Boys & Girls
György Pálfi’s Final Cut – Ladies & Gentlemen (2012)

Never thought Marcello Mastroianni, Greta Garbo, Audrey Hepburn, Jackie Chan, Shah Rukh Khan and the blue, fictitious aboriginies from Avatar would wind up in a single film, in turn directed by a Festival de Cannes regular? As always, György Pálfi is good for a surprise. By editing together snippets from (literally) hundreds of films, the Hungarian director has created a collage-homage to cinema without himself directing a single frame. While he appears to have respected a 15 second time barrier which technically allows the free reuse of unacquired material (Palfi cites all films in the marathon title screen), Ladies & Gentlemen is facing copyright problems which restrict it from being freely screened. Luckily, a look at the 15-second trailer reveals how – working with a fake shot-reverse-shot technique – Pálfi ties frame to frame, cleverly leaping from one cinematic era to the other. First, an obsoletely handsome Gérard Depardieu (in Bernardo Bertolucci’s 1900) glances down at the floor, when a mere 2 seconds later Pálfi cuts to a view of Sharon Stone’s legs (Paul Verhoeven’s Basic Instinct), and next, the gazer (in this film, usually the man), now in the form of Norman Bates (Anthony Perkins in Alfred Hitchcock’s Psycho), raises his head with what seems like a sexually assaultive expression. Finally, Brigitte Helm, as Evil Maria, raises her right eyebrow in the famous frontal shot from Fritz Lang’s Metropolis: “what’s next?”, she appears to be asking.

As state-funding in Hungary went on a year-long hiatus due to a contentious restructuring of the national film fund, Palfi reassigned some left-over budget from his previous project to produce Ladies & Gentlemen, thus cleverly bypassing the state-ordered furlough. Given the circumstances, Palfi’s persistence is admirable, and it is doubtful whether one should expect more from a director working with an improvised budget. Still, when taken as such, the film would hardly be of value if its citations didn’t remind us of the greatest moments of cinema, and the emotions we associate with them. The piece “recycles” in that it reuses original material, but its own originality is questionable. The problem is not, as some may suggest, the lack of original material, but its generally uniform synthesis. The changing filmic origin of the images, which slows down the film significantly, serves as a justification for endless sequences in which nothing significant happens: the unusual combination of foreign material is deemed sufficient to sate the viewer’s visual curiosity. True for some viewers, the success of this approach is surely linked to the degree to which they can identify themselves with nostalgic cinéphilia. Ladies & Gentlemen is rarely objective proof of editing proficiency, and yet a sobering reminder that stylistic virtuosity alone won’t make a film complete: the sluggish “boy meets girl” narrative (which we follow from first kiss to sex, marriage, everyday life, jealousy, tragedy etc.) isn’t nearly as refreshing as it may sound; all too quickly, the viewer finds himself over-familarised with structure and pace, making the plot turns superfluous, if not fully predictable…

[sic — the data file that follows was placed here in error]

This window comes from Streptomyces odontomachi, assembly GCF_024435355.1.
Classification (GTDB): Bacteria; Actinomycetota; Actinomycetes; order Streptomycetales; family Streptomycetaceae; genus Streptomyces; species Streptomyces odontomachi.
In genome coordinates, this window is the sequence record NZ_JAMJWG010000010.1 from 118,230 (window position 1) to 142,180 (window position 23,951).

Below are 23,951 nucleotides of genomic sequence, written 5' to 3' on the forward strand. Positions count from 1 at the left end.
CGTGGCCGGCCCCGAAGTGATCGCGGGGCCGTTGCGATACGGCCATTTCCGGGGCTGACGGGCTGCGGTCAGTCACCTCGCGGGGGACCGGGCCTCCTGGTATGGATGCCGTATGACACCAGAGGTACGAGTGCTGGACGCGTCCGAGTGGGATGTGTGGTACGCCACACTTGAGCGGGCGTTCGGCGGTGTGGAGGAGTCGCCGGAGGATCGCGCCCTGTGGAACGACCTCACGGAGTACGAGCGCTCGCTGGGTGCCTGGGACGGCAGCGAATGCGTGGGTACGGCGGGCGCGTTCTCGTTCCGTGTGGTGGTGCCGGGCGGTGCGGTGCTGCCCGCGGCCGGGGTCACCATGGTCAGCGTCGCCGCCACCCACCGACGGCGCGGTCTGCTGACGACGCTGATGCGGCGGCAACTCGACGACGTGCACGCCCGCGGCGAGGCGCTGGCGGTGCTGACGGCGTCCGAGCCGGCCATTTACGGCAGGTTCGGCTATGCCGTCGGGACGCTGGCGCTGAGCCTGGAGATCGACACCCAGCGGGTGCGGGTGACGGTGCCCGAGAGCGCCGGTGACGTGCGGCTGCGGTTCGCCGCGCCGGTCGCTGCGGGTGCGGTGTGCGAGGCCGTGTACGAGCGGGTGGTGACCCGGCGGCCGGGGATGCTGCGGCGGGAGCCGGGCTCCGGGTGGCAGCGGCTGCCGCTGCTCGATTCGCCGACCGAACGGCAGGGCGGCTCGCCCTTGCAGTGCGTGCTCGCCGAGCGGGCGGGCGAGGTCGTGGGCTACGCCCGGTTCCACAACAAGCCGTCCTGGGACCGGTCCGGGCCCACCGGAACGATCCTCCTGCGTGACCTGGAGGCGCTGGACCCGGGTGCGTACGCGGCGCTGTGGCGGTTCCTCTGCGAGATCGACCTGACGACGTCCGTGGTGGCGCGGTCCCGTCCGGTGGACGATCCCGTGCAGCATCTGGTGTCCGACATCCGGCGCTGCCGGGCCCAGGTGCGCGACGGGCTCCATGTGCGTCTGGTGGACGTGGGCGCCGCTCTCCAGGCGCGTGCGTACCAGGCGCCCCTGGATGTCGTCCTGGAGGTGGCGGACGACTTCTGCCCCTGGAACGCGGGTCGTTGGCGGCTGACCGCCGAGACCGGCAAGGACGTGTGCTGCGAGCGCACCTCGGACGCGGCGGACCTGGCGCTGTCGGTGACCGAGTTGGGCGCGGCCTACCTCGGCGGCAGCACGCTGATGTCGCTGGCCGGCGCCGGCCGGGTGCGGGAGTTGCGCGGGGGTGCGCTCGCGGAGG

Trivially, Palfi has succeeded in finding a common theme in 450 films, but neither has his reductionist attitude revealed wherein lies the power of cinema, nor is it indicative of the individual title’s appeal. The latter flaw is less severe, because 15 seconds aren’t nearly enough to extract a film’s essence, and because Palfi has chosen widely known films that viewers will be familiar with. Hence, their artistic significance need not be elaborated. The former is, however, because this appears to be the main goal of Palfi’s homage. By reducing films to a uniform, Palfi fails to answer why we are still interested in telling and listening to the same sort of stories; where these stories differ; how they are narrated; why “cliché” is a derogeratory term. The answers, as Ladies & Gentlemen indicates, cannot be found in the common alone.